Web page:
Butkovitz's bleak pronouncements angered Mayor Nutter, who called them politically motivated. "It is a tough mountain to climb," Nutter said of the district's financial situation. "But if we all do our jobs and stay focused on what's important, then the district will be back to financial health. It will take hard work. It will take leadership. It will take effort. It will take some risk-taking. We need to rally around supporting schools."
Make no mistake, Butkovitz said: The people in charge of the schools' purse strings appear to be doing everything they can to avert further crisis. But that might not be enough.
"I've got a lot of confidence in [chief recovery officer Thomas] Knudsen and this administration, but they don't have control of the situation," said Butkovitz, who has been critical of the district in the past. "The leaders are walking a difficult tightrope. They are trying to make plans that make sense, but they don't have in their hands the power to implement all the solutions."
That is, Philadelphia is unique among all Pennsylvania districts - it has no taxing authority and relies on other government agencies to give it the funds to operate.
That's why, in part, the deficit ballooned from $218 million to between $255 million and $282 million. School leaders had planned on $94 million in new city money - the amount Nutter had proposed would come through the Actual Value Initiative, his tax-reassessment plan - but a skeptical City Council delayed AVI and ultimately gave $40 million, some of that with conditions.
The conditions that resulted in the shortfall's being adjusted up "add to the burden and the challenge that we face this year, and it really does make achieving the very large savings that we need in fiscal '14 to reach structural balance that more difficult," School Reform Commissioner Feather Houstoun acknowledged Friday.
And while Knudsen and the SRC have a five-year plan to restore the district to fiscal health, it contains multiple question marks, things that will require political will that could be lacking.
The district is banking on $156 million in salary and benefit savings from its five unions, for instance, and it has said publicly that it has the legal authority to impose terms on the unions if agreements can't be reached.
But earlier this year, SRC Chairman Pedro Ramos and a lawyer hired by the SRC made the rounds in Harrisburg, asking legislators to pass a stronger law that would give the commission the absolute right to cancel contracts because they believed the existing law might not hold up in court, The Inquirer has reported.
Those efforts were halted when Philadelphia lawmakers, who had been kept in the dark and who were opposed to such a law, got wind of them and Ramos' efforts became public.
A large part of the district leadership's plan for averting a deficit that could balloon to $1 billion by 2017 is overhauling the district's structure - shrinking the central office, closing up to 64 schools, and organizing the rest into "achievement networks" that could be run by outside organizations such as charter management groups.
That plan has encountered heavy early resistance from the public, and the SRC has said it's still under consideration and won't be voted on until 2013.
But "if they think that the management companies are going to be a vehicle for overcoming the unionized workforce, that is a very difficult thing to accomplish in Philadelphia," Butkovitz noted.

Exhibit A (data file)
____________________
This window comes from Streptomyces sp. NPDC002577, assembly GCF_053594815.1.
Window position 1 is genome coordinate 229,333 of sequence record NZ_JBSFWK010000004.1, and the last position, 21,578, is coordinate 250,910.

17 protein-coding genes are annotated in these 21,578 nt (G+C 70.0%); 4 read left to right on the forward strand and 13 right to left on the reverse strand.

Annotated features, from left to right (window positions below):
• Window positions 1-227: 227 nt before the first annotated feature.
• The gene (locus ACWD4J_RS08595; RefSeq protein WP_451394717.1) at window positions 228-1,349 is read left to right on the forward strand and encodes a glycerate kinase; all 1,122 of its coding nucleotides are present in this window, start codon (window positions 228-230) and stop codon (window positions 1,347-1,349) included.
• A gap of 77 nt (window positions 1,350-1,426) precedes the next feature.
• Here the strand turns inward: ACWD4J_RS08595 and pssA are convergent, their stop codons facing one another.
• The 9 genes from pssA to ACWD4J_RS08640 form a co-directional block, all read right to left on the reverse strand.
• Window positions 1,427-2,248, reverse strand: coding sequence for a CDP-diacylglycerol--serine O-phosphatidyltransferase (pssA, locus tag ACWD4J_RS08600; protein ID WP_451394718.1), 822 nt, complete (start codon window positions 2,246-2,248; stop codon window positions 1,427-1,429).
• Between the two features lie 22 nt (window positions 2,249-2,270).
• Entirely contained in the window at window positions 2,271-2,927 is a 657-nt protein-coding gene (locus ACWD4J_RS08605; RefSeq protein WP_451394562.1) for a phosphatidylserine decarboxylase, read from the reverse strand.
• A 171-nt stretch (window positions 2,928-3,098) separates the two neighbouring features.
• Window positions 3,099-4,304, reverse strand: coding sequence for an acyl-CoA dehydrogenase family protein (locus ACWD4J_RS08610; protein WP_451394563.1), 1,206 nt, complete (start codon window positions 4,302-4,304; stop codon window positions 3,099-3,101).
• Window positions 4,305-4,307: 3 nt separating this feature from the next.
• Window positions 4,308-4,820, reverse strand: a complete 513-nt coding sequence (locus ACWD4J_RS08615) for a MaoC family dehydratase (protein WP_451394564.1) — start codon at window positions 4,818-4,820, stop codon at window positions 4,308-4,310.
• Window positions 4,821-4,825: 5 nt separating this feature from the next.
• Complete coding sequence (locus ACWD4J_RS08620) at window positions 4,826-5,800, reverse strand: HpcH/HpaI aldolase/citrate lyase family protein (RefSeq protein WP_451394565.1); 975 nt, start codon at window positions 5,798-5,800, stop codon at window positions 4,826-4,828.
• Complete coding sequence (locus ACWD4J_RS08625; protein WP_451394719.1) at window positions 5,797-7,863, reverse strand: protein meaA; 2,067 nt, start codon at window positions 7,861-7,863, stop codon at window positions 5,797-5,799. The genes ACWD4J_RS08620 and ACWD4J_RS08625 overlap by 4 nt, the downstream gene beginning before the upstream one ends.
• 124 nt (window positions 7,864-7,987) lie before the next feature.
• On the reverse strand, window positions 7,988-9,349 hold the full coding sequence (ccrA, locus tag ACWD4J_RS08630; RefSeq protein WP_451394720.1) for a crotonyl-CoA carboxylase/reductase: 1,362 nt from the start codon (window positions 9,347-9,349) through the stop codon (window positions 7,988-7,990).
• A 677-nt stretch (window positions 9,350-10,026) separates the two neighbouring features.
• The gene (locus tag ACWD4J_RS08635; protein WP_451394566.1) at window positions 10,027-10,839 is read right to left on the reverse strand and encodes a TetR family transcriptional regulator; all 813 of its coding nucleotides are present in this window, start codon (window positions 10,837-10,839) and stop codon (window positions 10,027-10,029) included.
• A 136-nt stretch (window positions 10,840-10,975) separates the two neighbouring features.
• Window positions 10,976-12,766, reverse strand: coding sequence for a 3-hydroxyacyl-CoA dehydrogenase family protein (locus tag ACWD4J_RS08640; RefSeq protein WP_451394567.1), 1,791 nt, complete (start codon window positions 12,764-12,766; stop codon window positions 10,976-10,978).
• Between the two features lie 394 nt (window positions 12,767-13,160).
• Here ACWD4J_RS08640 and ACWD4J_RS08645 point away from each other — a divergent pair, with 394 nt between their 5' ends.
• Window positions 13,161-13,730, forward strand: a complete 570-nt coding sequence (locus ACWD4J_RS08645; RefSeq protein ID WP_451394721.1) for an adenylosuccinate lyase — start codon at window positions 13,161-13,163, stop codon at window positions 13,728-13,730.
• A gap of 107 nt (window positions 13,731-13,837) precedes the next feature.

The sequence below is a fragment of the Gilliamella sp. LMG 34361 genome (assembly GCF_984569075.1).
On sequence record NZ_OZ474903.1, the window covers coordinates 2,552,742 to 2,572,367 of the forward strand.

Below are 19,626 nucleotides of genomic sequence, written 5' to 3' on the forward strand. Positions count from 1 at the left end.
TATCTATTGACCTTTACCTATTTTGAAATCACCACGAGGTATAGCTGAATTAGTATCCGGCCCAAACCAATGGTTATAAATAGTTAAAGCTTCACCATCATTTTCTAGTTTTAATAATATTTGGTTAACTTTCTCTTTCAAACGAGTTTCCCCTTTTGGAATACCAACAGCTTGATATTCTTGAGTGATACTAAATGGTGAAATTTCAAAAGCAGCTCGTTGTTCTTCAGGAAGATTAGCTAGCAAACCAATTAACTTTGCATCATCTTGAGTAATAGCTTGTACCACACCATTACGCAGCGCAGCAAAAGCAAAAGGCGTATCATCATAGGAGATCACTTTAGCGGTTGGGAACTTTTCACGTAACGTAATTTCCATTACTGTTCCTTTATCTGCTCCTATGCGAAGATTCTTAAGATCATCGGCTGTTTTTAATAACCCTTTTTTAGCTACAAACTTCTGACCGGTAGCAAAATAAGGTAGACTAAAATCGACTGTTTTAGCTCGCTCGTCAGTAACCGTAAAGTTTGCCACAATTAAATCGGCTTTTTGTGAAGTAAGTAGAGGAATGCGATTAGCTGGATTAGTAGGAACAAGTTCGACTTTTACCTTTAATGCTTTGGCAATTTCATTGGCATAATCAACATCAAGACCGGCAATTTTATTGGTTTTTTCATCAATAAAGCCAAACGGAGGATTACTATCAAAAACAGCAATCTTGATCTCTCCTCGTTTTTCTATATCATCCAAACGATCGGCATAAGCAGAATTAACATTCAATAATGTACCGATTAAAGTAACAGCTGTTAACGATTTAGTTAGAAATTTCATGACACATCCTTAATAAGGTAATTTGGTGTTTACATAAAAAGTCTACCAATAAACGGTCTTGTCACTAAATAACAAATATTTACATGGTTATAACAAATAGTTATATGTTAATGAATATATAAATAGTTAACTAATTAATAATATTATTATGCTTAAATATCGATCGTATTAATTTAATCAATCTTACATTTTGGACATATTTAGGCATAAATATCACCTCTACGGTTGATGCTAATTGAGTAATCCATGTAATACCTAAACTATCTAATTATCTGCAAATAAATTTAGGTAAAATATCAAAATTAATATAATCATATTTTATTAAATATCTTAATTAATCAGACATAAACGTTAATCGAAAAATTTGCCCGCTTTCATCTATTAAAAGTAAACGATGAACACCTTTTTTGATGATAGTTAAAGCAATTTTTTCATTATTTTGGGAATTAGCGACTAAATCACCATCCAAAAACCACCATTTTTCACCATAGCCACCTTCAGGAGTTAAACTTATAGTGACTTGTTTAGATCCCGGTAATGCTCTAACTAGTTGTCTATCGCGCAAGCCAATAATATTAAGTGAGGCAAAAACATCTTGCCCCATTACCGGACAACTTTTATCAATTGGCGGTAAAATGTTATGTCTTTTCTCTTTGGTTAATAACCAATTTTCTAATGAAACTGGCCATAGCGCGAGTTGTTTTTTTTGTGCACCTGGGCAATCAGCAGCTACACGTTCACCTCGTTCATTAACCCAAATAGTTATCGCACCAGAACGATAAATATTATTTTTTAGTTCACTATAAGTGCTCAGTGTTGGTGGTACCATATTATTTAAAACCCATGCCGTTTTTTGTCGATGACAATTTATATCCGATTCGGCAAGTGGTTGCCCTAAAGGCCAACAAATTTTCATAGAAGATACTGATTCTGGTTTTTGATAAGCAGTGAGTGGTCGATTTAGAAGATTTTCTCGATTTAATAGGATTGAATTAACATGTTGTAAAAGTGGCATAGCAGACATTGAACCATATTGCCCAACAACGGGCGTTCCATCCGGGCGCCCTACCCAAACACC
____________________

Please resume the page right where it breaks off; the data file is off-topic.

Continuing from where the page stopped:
State funding, which once made up more than half of the district's budget, has shrunk under Gov. Corbett's administration. The SRC's five-year plan calls for only a tiny boost in state aid - 1 to 2.5 percent - and not until fiscal 2016 and 2017.
"They have not been very successful at moving other branches of government toward what they think their recovery plan has to be," Butkovitz said of district leadership.
And while much attention has been given to the district's deficit for the coming school year, little has been paid to the fact that the district finished the 2011-12 year with a $21 million shortfall.
That shortfall was to be closed by June, but that didn't happen. Knudsen said Friday that he hoped that a more aggressive property-tax collection system will close that gap soon. If the money is collected by August, it can technically be applied to the 2011-12 year, Knudsen said.
Butkovitz isn't reassured.
The remaining $21 million gap from the previous school year "is a concession that the outside world is much harder to get under control than optimistic forecasts called for. That is a warning that whatever the assessment is for the next year, the likelihood is that the outcome will be worse than the assessment."
Knudsen said Friday that the SRC, which recently authorized $500 million in short-term borrowing - money unrelated to the overall deficit but necessary to provide cash while the district waits for funding that won't arrive until later this summer - will remain viable.
"We are OK going forward into the summer and the fall," Knudsen said. "We have the resources we need to continue to operate the district."
It's a difficult spot, Butkovitz acknowledged.
"How will they make it to June? Will they make it by not paying vendors on time? I still see this as a potentially disastrous outcome in the next year," the controller said.
Nutter dismissed that notion, and said Butkovitz's comments could create a "self-fulfilling prophecy, and undermine the great work that's being done."
"I think it's pretty silly to question whether the district has long-term viability," Nutter said. "That's just dumb. Of course we're going to have schools for our children. I have no idea what he's talking about. Responsible adults never let children suffer, and I certainly won't."
Contact Kristen Graham
at 215-854-5146, firstname.lastname@example.org or on Twitter @newskag. Read her blog, "Philly School Files," at www.philly.com/schoolfiles.